Last Friday, I donned actual button and zip clothing, grabbed a mask, gloves, my Lysol spray, and headed off to the Dallas Design District.
I had a dual mission. I needed to pick up samples for clients, and I wanted to let you know what’s happening in the Design District. I wasn’t sure what to expect, but I was almost giddy to be out and about and speaking to people—in person.
Here in Dallas’ go-to trade destination for interior design showrooms, designers typically work six months to a year in advance on their projects. Right now, the buzzy location that’s seen a renaissance in recent years would normally be at full tilt.
Now, the new normal everywhere is to email or call ahead for an appointment and wear a mask when you arrive.
But despite difficulties, I know our design community is like a classic Timex watch. It takes a licking and keeps on ticking.
My first appointment was at ProSource Wholesale, 1500G Dragon Street—the one-stop resource for everything you can imagine from tile to carpet to kitchen cabinets. You name it, they have it.
I emailed my sales rep Jamie Robinson and he sent back my scheduled time and showroom protocols. Jamie told me they had remained busy and virtual client meetings were commonplace. Nothing seemed different other than everyone was masked. I was in and out in about ten minutes, mission accomplished.
I realized my next appointment at David Sutherland was not until 4. I peeled off my gloves and mask to call them and they graciously fit me in at 1:45.
That left me just enough time for a quick drive around the Dallas Design District to check out who was doing business. With few exceptions, I found almost every store was open.
It was time to get to my appointment with the brilliant Beau at David Sutherland, 1025 N Stemmons Fwy Suite 340. I was impressed with their set up.
There’s a basket to drop off samples outside the door. A bottle of hand sanitizer and an array of masks are on the front desk. Beau led me to the wallpaper, grabbed me a water bottle, and I got to work.
After I’d made my selections, I relaxed while he pulled the samples together. Then he unlocked the door and I was off. Although looking at samples with gloves on can be sweaty and my glasses fog up when I breathe in a mask, it was all in all, a seamless experience.
Ann Sacks Tile and Stone
When I got back to my computer, I called a few of my favorite sales reps. Nancy Judy at Ann Sacks Tile and Stone told me although they had closed the showroom located at 1616 Oak Lawn Ave. for the shelter in place order, the business did not stop.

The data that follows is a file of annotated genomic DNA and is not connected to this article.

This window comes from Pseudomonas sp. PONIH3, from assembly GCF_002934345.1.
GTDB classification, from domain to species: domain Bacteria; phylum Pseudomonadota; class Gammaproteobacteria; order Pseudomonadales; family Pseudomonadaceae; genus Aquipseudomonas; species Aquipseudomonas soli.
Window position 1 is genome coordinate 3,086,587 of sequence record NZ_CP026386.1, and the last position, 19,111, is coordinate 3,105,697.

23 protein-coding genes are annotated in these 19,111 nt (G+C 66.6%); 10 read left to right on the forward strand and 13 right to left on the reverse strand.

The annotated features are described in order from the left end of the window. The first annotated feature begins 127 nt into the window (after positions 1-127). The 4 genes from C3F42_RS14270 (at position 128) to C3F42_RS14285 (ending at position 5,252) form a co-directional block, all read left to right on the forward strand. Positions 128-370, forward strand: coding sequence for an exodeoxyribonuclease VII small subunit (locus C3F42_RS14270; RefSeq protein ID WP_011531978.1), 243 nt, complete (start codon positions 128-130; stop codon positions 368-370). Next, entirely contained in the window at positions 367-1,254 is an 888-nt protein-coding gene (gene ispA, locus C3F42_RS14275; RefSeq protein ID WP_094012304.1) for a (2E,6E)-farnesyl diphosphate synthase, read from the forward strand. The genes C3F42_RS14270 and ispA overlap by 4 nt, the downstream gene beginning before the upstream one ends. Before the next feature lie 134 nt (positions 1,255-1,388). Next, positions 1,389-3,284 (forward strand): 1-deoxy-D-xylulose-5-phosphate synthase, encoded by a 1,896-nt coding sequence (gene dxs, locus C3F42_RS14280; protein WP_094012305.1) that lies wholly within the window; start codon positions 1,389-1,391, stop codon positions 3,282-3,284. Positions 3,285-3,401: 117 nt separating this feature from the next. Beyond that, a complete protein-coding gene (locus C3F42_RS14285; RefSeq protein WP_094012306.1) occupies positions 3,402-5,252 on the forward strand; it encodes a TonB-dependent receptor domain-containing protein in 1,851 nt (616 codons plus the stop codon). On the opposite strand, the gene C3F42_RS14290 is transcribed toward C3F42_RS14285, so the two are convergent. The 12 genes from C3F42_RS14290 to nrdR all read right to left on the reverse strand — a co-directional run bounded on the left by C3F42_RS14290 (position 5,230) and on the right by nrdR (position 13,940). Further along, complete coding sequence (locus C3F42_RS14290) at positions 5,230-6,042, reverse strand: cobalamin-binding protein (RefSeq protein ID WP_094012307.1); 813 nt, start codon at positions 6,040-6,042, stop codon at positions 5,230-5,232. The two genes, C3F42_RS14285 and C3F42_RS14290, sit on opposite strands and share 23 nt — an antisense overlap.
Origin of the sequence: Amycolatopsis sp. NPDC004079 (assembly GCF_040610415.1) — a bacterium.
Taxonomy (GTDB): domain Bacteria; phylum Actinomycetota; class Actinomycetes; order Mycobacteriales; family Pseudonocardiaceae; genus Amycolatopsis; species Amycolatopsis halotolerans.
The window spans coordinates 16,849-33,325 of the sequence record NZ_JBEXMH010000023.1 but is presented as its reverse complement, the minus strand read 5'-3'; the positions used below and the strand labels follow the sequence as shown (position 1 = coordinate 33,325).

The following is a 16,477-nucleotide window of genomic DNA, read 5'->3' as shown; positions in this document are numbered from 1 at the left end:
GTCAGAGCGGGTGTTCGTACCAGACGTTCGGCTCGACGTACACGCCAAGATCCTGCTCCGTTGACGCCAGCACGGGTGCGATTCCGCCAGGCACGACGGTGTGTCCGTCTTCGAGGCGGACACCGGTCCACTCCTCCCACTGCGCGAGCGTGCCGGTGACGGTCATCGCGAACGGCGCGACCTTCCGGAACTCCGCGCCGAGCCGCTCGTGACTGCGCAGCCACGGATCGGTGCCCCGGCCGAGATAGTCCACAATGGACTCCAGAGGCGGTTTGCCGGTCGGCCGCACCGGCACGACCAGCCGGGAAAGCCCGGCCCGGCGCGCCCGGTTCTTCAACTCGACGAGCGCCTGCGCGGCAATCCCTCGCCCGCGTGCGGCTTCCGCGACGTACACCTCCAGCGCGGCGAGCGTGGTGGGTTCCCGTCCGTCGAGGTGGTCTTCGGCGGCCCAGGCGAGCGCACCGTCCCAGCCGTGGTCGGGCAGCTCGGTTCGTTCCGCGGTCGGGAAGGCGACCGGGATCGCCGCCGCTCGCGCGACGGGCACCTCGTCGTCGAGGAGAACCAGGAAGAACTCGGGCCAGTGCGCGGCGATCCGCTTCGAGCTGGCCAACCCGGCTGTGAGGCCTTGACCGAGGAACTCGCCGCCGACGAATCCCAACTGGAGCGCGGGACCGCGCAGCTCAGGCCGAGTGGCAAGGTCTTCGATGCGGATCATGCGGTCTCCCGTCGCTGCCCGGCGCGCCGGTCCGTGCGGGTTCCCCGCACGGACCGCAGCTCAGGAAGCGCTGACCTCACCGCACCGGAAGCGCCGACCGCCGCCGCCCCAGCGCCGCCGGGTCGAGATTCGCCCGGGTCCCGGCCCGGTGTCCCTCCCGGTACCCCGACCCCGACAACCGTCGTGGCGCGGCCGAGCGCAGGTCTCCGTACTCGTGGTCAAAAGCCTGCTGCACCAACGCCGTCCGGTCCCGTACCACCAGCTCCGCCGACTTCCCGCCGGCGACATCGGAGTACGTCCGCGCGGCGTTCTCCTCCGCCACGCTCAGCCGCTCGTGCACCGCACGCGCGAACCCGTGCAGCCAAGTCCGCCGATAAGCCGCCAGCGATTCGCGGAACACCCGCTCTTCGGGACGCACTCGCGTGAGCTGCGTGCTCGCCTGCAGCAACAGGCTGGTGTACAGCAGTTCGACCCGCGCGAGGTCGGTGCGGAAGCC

“Commercial projects have been in place six months to a year, so we were busy,” Nancy said.
The showroom is alternating between the seven sales associates each week and there is a manager on premises daily. Virtual appointments are a given but Nancy also puts together sample boxes that can be picked up or sent out via FedEx. “It’s really been business as usual, and we’ve had a great last few months.”
Daltile, 1502 Slocum Street #100, never closed as they do an enormous amount of commercial work. Sales rep Chelsea Clinton told me they have two people in the showroom each day and are booking 45-minute appointments.
“I think a lot of people like this because they get one-on-one attention,” Chelsea said. “We offer virtual appointments, as well, and have been using FaceTime with customers. Some clients want us to lay out a mock-up of products and others want to have a virtual tour of the showroom to see what’s new. There is a curbside pickup, drive-through at the warehouse, and returned samples go in a big bin at the door. It’s actually been great!”
Anteks designer Rick Waymack told me they are on a condensed schedule in the showroom, 1135 Dragon Street—10 a.m. to 4 p.m. each day and closed Sunday. Visitors are required to wear masks, but if you forget yours, no worries. They have masks at the door.
They opened back up on May 1 and are offering some fantastic pricing during the pandemic, so check them out online, then go see Rick!
One of my all-time Dallas Design District favorites is Peacock Alley. As a locally-based, family-run linen business, they have captured the loyalty of clients all over America. I checked in with the lovely Charles Bardsher, who manages one of my little slices of heaven, the Peacock Alley outlet store at 2050 Postal Way.
I love this place. If you are new to Dallas, find it and make an appointment. The outlet prices are always fifty percent off retail and they have discontinued products as well as wonderfully priced basics.
“We have one person in the showroom in the Design District and one person in each of our two outlet stores,” Charles said. They also opened on May 1st and require masks. There is a sanitizing station as you enter and if you can’t make it to the showroom or an outlet, virtual visits via FaceTime are now common.
“No one knew what to expect, but our clients are thrilled to be out,” Charles said. “Designers are coming in with projects, and we can accommodate two clients in the store at a time. It’s like personal shopping and business is booming.”
Indeed, it does seem the Dallas design community has not missed a beat, and that’s excellent news. So, make an appointment, grab your mask and gloves and get down to the Dallas Design District!